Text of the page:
Who Do They Think They Are?

I’d like to share some excerpts from my morning reading:

“A man is not complete who believes that his advancement depends on crushing others…”
(One Day at a Time)

“Generosity is a problem for some; they feel resentful. Giving to others seems unfair to them: ‘Nobody gave anything to me,’ they say. ‘I had to fight for everything I got.’ As if that were a reason to deny others.”
(The Promise of a New Day)

I have read a number of books on the theme of abundance that have prompted me to look at the world as full rather than as lacking. When my attitude is right, I find myself able to be generous. “There is enough to go around,” I tell myself. There is nothing to fear.

I have to admit that this is something I have to continue to tell myself. I go back and forth between grasping as though I am going to run out of something and sharing what I have without concern. My spiritual stance is that there is enough to go around but, because people horde out of fear of not having enough, others are left with less than they need. This happens between individuals, in community, even between nations. For sure we in the United States have more than our fair share of the world resources.

We Americans, I think, are especially guilty of resenting people who are in need as though they choose to be needy at our expense. How dare a person want a break on their rent (with the help of my tax dollars) when I worked hard to get this house and pay the mortgage.  Who do they think they are, getting free food stamps (and spend it on cigarettes and junk food) when I work hard to afford to take my family on an annual vacation and out to dinner once in a while? It doesn’t matter that I have been able to get a decent-paying job and this other person doesn’t make enough money with two jobs to pay the rent or to do pay for an education. They need to work harder even if it means leaving children home alone or with people unqualified to care for them or if they have to live in an unsafe neighborhood.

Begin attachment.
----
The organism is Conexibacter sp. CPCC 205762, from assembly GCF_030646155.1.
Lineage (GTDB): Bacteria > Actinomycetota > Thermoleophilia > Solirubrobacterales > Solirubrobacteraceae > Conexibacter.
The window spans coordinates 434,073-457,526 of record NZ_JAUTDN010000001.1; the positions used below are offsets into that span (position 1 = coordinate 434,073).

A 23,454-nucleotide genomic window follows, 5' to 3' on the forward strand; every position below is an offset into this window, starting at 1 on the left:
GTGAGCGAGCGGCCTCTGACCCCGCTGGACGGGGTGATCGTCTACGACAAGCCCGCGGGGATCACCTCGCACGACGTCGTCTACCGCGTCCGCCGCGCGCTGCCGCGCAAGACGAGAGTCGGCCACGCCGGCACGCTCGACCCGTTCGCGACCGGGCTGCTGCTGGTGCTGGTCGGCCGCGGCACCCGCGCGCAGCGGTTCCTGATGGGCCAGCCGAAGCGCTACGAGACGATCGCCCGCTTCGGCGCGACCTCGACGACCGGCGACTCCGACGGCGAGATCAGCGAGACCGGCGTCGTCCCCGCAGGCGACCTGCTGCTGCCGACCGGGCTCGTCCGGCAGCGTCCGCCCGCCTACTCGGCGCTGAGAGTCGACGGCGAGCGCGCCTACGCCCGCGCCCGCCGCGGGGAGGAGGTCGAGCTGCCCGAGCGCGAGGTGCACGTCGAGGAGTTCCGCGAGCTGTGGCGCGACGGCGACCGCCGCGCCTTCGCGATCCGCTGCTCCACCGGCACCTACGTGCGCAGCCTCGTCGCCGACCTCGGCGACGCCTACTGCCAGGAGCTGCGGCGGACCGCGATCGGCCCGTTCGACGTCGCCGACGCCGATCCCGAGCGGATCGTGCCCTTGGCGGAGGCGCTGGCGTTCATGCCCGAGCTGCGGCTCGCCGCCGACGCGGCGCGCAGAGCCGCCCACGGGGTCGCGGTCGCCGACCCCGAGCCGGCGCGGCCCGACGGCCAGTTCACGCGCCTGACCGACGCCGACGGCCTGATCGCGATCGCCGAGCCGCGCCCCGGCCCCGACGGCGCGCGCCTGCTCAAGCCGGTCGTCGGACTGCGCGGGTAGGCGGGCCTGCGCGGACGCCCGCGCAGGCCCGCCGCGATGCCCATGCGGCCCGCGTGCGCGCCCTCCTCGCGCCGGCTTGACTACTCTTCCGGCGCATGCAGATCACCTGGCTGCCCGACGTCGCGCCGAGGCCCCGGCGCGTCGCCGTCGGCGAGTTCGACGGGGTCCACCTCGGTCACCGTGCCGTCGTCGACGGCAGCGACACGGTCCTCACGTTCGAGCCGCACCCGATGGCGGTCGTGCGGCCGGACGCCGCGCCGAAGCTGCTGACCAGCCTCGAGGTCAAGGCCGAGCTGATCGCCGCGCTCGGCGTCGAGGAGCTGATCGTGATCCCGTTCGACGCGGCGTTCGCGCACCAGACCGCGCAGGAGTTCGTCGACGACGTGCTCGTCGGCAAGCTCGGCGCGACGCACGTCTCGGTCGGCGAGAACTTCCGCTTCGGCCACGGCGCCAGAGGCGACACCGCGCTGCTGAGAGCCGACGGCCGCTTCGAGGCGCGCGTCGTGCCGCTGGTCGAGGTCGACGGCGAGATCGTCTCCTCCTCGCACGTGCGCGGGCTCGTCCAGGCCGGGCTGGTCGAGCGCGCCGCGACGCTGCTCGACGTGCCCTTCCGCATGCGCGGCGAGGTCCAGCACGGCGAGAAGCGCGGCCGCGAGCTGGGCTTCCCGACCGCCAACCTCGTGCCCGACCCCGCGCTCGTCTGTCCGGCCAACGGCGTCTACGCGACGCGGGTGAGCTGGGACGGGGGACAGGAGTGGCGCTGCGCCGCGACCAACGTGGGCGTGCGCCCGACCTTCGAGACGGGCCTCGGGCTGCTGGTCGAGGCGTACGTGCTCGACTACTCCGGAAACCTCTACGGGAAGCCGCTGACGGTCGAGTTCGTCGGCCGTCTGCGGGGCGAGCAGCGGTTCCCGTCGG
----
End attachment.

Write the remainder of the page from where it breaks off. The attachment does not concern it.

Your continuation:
A few dollars out of my paycheck just seems unfair. If I think about it long enough, I can convince myself that someone (the needy person or the government) is stealing my money from me. Never mind that only a 11% of what I pay in taxes is for safety-net programs designed to help people with temporary need or long range inability to work. If I give too much, I myself will be in need which is shameful.

Alas. I once went on a mission trip with a dear priest friend, Father Tony Kroll. Fr. Tony taught me about economic discrepancies and how the “haves” tend to blame the “have-nots” for their plight. He demonstrated by his personal involvement with the poor that the poor do not choose poverty and that when given a fair opportunity (which might include some help)  people will find their way out of poverty. To think anyone wants to be poor and dependent is crazy thinking that justifies selfishness. If there are exceptions, so be it. I think even Fr. Tony would admit there are. My question is, should we allow innumerable families and children to suffer from hunger because of a small number who don’t seem to appreciate the help given to them.

The second reading from The Promise of a New Day inspires me after all my ranting because it speaks to an attitude of abundance:

“Giving to others takes nothing away from us; on the contrary, it refreshes the soul.”

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2 Responses to Who Do They Think They Are?

  1. Nancy K. says:

    So very true…

  2. Cathy says:

    Spot on – thanks!

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